10/08/2014 07:09 pm ET Updated Dec 08, 2014

5 Money Lies We Tell Ourselves

When trying to make ourselves feel better about our financial situation, we often tell ourselves little lies that ease our minds about things. The problem is, if we tell ourselves these lies enough, we tend to start believing them. A sound financial strategy is to recognize the lies we are telling ourselves and vow to stop lying. Here are the most common financial lies we tell ourselves:

1. If I borrow money from my savings, I'll definitely pay it back.

We all tell ourselves this, but very few of us actually pay ourselves back. The money is there and it's convenient, so we make up an excuse so we can easily access it. The problem is, if you don't have they money to pay for something without the savings, then you probably aren't going to have the money to pay back your savings.

If you need to make a large purchase and don't have the cash on hand, consider applying for a credit card with a 0 percent intro APR. (Here is a good list of those cards.) If you can get a card with at least a year and a half of no interest, then you can pay off the principal balance slowly without being charged interest. Keep in mind, if you don't think you can pay the balance back within the year and a half, don't use this method. Borrowing from savings is better than racking up extra interest from a credit card.

2. I'll start investing next year when things are better.

Investing can be complicated, and so many of us avoid it altogether because we fear what we don't know. We avoid contributing to our 401k because we don't know how or we think it will hurt our lifestyle. Don't shy away from contributing to your 401k, especially if your company matches contributions. That's just throwing money away. Talk to your HR department; they can walk you through how to contribute. And 401k contributions are not taxed, so unless you are contributing a huge amount, you won't notice too much of a difference in your paycheck.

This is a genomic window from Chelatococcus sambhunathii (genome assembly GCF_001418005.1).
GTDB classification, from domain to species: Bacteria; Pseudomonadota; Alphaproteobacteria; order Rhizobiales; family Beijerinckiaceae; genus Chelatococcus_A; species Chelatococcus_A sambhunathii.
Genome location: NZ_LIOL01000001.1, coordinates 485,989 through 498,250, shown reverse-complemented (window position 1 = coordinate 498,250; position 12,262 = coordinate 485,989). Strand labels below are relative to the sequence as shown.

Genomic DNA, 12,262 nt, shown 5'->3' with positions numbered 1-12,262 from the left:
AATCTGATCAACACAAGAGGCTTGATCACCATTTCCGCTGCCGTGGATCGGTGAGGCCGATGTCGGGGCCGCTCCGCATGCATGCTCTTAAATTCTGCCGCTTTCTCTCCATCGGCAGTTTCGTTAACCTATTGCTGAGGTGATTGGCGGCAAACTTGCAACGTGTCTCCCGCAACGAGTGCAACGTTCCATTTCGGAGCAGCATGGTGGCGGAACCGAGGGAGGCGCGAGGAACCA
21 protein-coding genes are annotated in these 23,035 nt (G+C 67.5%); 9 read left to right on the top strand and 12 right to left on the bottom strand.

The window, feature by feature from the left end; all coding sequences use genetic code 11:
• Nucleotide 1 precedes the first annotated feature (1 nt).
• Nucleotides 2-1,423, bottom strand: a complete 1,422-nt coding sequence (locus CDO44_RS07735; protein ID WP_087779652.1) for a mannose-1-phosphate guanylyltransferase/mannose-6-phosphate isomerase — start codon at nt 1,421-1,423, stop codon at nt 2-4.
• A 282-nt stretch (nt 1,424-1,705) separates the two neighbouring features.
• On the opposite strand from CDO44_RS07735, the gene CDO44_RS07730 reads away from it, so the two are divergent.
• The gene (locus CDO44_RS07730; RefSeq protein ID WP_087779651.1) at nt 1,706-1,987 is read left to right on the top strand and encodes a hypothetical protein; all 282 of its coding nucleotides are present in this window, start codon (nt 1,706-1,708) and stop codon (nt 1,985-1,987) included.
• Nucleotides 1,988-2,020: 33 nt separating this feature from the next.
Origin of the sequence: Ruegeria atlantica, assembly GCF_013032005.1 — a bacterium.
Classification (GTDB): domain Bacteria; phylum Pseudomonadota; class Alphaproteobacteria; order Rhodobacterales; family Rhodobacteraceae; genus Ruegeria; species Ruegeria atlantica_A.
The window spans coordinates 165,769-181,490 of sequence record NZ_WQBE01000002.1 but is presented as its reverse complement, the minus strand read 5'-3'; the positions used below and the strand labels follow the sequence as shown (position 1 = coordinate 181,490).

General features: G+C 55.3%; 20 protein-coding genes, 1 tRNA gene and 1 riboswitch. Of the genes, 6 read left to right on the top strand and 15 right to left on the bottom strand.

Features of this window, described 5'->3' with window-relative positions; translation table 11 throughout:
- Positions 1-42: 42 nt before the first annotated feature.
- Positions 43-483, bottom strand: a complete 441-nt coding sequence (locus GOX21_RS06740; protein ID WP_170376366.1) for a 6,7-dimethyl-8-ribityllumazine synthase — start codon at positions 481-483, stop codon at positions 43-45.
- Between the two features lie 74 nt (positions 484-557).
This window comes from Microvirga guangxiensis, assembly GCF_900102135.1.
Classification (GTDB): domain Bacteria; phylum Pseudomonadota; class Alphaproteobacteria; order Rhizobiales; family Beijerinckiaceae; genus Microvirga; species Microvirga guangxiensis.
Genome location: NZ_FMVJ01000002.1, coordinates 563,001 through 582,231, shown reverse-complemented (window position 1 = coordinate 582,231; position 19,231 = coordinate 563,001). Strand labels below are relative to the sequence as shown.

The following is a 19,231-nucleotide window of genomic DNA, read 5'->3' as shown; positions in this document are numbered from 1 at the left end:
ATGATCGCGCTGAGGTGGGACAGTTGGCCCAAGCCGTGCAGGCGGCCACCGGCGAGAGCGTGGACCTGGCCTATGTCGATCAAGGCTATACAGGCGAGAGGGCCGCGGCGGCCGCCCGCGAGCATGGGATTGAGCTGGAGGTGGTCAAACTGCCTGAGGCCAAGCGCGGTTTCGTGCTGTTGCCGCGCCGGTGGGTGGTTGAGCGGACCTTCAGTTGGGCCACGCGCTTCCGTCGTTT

If you want to invest outside your 401k or in an IRA and are really nervous about it, look for companies or investing sites that offer investing education to new investors. Many do-it-yourself sites offer great education and help for free when you set up an account. We looked at the best investing websites for beginners and here are the best ones that we found.

3. I don't need to worry about my credit score until I want to buy a car or a house.

Your credit score affects a lot more than just getting approved for a large loan. It can dictate many other financial needs. Your credit score helps determine what kind of interest rate you are offered on loans. It informs what you will pay for car insurance or other insurance policies. It can keep you from renting an apartment or a rental car. And even if you can get approved for a credit card, a lower score can keep you from getting the best rewards and perks.

If you don't know your credit score, don't sign up for a service that requires you to give your credit card information, like Credit Sesame or Credit Karma. If you need to improve your credit score, here are some quick ways to get your numbers up.

4. I'll need less money when I'm older, so I can live off of Social Security.

In reality, you are probably going to need more money when you get older. Even if you manage to slide into retirement debt-free with a deed to your house, there are a lot of expenses that come along with getting older, the biggest of which being medical expenses. Here are some of the other big unexpected costs people have after retirement:

  • Making major fixes on an old home
  • Helping out children in financial trouble
  • Inflation
  • Higher taxes
  • Living longer than expected

If you don't think you have enough money for your retirement, make sure you are contributing to your 401k, and if need be, set up an IRA to contribute even more to your retirement.

5. I need to win the lottery to get out of this debt.

Debt can be overwhelming for sure. The key is not to panic. Sometimes, it can feel like you need a huge windfall to get out of your current debt, but going the slow and steady route can actually be a smarter game plan than using a lump sum to pay off all your debt at once.

There are a few tricks that can help you tackle your debt head on. Lowering your interest rate on your debt is the most important step. If your credit score is still good, apply for a balance transfer credit card. Many of these cards offer a 0 percent intro APR for balance transfers, meaning you won't be paying any interest on your debt for the intro period, which can last up to a year and half. If you can't get approved for a balance transfer card, look into debt consolidation to help lower your interest rate. The lower your interest rate, the more debt you are paying off each month, and the quicker you can become debt free.

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